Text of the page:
In an ongoing effort to end homelessness, U.S. Housing and Urban Development (HUD) Secretary Julián Castro today announced $67,691,167 million in grants to support 325 local homeless housing and service programs in Michigan.   HUD’s Continuum of Care grants will ensure these local projects will provide critically needed housing and support services to those persons and families experiencing homelessness. With HUD marking its 50th anniversary this year, Secretary Castro is focused on the Obama Administration’s goal of ending homelessness.
The local programs receiving the grants announced today offer a variety of services to those who are experiencing homelessness including street outreach, client assessment, and direct housing assistance.  Nationally, HUD awarded $1.8 billion. View a complete list of all the state and local homeless projects awarded funding.
“It’s a national shame that anyone would call the streets their home,” said Castro.  “Working with our local partners, we’re redoubling our efforts to support permanent housing solutions for our veterans and those experiencing long-term chronic homelessness.  We’re also focused on providing targeted assistance to families and young people who are falling between the cracks. As a nation, we can and must end homelessness.”
“These grants will build upon the Administration’s ongoing efforts to end homelessness and will assist some of the most vulnerable individuals and families when they need it most. It will lead them on the path towards independence and dignity,” said Antonio R. Riley, HUD Midwest Regional Administrator.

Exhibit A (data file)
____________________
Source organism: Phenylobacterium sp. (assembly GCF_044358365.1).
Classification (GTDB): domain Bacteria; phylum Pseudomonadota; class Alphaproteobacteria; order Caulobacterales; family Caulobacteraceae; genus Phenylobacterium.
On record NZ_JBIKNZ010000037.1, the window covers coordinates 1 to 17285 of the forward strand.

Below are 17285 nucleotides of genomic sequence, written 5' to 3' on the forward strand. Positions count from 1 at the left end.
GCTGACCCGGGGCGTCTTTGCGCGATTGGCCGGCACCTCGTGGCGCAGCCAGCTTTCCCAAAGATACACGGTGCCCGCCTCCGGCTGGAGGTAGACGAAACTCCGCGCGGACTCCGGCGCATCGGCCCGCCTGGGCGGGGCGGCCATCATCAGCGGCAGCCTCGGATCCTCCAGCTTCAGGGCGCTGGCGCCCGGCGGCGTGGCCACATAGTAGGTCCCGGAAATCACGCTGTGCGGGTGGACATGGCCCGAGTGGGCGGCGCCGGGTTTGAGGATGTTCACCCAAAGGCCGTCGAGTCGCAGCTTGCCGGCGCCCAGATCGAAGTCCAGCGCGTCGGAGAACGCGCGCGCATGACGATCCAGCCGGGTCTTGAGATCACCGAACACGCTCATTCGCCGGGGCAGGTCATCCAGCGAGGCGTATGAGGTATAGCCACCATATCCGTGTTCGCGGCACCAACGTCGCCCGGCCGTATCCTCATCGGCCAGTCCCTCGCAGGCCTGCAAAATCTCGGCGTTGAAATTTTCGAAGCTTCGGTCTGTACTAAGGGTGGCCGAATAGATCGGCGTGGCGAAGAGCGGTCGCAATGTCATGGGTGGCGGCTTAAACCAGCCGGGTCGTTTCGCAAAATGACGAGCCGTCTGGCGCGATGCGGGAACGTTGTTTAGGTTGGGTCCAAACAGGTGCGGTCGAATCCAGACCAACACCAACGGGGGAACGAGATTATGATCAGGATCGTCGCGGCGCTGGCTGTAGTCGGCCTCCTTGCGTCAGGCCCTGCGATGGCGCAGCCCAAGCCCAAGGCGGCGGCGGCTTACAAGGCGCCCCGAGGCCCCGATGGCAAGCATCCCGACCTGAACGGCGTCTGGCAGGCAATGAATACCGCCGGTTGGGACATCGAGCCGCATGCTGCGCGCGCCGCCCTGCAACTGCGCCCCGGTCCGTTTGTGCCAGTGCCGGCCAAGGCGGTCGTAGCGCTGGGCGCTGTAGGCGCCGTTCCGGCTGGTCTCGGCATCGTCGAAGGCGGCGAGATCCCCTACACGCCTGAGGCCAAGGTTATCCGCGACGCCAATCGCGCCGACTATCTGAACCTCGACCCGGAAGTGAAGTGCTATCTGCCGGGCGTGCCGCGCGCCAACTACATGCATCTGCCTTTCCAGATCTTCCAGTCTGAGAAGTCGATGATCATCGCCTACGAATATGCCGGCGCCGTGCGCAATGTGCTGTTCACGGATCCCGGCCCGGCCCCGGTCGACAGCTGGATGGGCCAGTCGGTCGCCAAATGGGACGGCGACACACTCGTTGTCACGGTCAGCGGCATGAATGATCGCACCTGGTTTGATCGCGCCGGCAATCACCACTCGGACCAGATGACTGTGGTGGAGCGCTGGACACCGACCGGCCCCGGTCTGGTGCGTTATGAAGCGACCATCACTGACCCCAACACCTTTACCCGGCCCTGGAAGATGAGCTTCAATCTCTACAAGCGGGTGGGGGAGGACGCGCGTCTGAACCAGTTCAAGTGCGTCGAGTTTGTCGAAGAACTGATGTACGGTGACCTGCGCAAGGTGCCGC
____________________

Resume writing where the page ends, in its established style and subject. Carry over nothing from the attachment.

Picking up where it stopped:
HUD funding will allow local providers to continue offering permanent and transitional housing to homeless persons as well as services including job training, health care, mental health counseling, substance abuse treatment and child care. HUD is continuing to challenge local communities to reexamine their response to homelessness and give greater weight to proven strategies, from promoting “Housing First” to providing ‘rapid re-housing’ for homeless families with children and permanent supportive housing for those experiencing chronic homelessness.
Continuum of Care grants are awarded competitively to local projects to meet the needs of individuals and families experiencing homelessness in their community. The grants fund a wide variety of programs from street outreach and assessment to transitional and permanent housing for homeless persons and families.  HUD funds are a critical part of the Obama Administration’s strategic plan to prevent and end homelessness.
This year marks the 50th anniversary of HUD and Secretary Castro is focused on advancing policies that create opportunity for all Americans.  Ending homelessness is among HUD’s, and the Obama Administration’s, vision.  In 2010, President Obama and 19 federal agencies and offices that form the U.S. Interagency Council on Homelessness (USICH) launched the nation’s first comprehensive strategy to prevent and end homelessness.  Opening Doors: Federal Strategic Plan to Prevent and End Homelessness puts the country on a path to end veterans and chronic homelessness as well as to end homelessness among children, family, and youth.
HUD recently announced its 2014 estimate of the number of homeless persons in America.  There were 578,424 persons experiencing homelessness on a single night in 2014.  Since 2010, local communities around the country reported an overall 10 percent decline in the total number of persons experiencing homelessness and a remarkable 25 percent drop in the number of those living on the streets.  In addition, these state and local planning agencies’ counts reveal a 33 percent drop in homelessness among veterans, including a 43 percent reduction in unsheltered homelessness among veterans.
Across Michigan, local homelessness planning agencies called ‘Continuums of Care’ are organizing volunteers at this time of year to help count the number of persons located in emergency shelters, transitional housing programs and living unsheltered on the streets.  Continuums of Care will report these one-night ‘point-in-time counts’ later in the year and will form the basis of HUD’s 2015 national homeless estimate.

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